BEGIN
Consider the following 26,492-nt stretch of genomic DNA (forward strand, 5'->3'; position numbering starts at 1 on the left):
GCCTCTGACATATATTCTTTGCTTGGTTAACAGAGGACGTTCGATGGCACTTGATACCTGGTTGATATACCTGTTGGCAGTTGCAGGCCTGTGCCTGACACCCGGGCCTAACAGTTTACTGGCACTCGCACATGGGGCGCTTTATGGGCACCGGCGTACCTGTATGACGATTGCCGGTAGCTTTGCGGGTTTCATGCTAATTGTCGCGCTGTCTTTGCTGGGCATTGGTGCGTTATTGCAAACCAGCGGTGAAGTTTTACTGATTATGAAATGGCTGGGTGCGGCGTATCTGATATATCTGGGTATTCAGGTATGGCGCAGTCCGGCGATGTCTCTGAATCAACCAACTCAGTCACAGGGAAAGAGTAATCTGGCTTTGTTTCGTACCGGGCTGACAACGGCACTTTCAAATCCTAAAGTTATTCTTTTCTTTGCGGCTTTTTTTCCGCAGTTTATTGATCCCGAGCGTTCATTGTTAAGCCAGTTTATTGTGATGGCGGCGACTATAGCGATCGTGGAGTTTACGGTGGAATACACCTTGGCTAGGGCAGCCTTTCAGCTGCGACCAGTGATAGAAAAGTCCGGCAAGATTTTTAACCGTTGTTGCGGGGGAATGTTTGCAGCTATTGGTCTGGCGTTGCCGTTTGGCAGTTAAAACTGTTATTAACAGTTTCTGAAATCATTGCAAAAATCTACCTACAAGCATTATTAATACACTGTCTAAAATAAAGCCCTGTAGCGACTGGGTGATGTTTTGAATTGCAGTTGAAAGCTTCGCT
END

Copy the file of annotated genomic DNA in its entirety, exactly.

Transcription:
Consider the following 26,492-nt stretch of genomic DNA (forward strand, 5'->3'; position numbering starts at 1 on the left):
GCCTCTGACATATATTCTTTGCTTGGTTAACAGAGGACGTTCGATGGCACTTGATACCTGGTTGATATACCTGTTGGCAGTTGCAGGCCTGTGCCTGACACCCGGGCCTAACAGTTTACTGGCACTCGCACATGGGGCGCTTTATGGGCACCGGCGTACCTGTATGACGATTGCCGGTAGCTTTGCGGGTTTCATGCTAATTGTCGCGCTGTCTTTGCTGGGCATTGGTGCGTTATTGCAAACCAGCGGTGAAGTTTTACTGATTATGAAATGGCTGGGTGCGGCGTATCTGATATATCTGGGTATTCAGGTATGGCGCAGTCCGGCGATGTCTCTGAATCAACCAACTCAGTCACAGGGAAAGAGTAATCTGGCTTTGTTTCGTACCGGGCTGACAACGGCACTTTCAAATCCTAAAGTTATTCTTTTCTTTGCGGCTTTTTTTCCGCAGTTTATTGATCCCGAGCGTTCATTGTTAAGCCAGTTTATTGTGATGGCGGCGACTATAGCGATCGTGGAGTTTACGGTGGAATACACCTTGGCTAGGGCAGCCTTTCAGCTGCGACCAGTGATAGAAAAGTCCGGCAAGATTTTTAACCGTTGTTGCGGGGGAATGTTTGCAGCTATTGGTCTGGCGTTGCCGTTTGGCAGTTAAAACTGTTATTAACAGTTTCTGAAATCATTGCAAAAATCTACCTACAAGCATTATTAATACACTGTCTAAAATAAAGCCCTGTAGCGACTGGGTGATGTTTTGAATTGCAGTTGAAAGCTTCGCT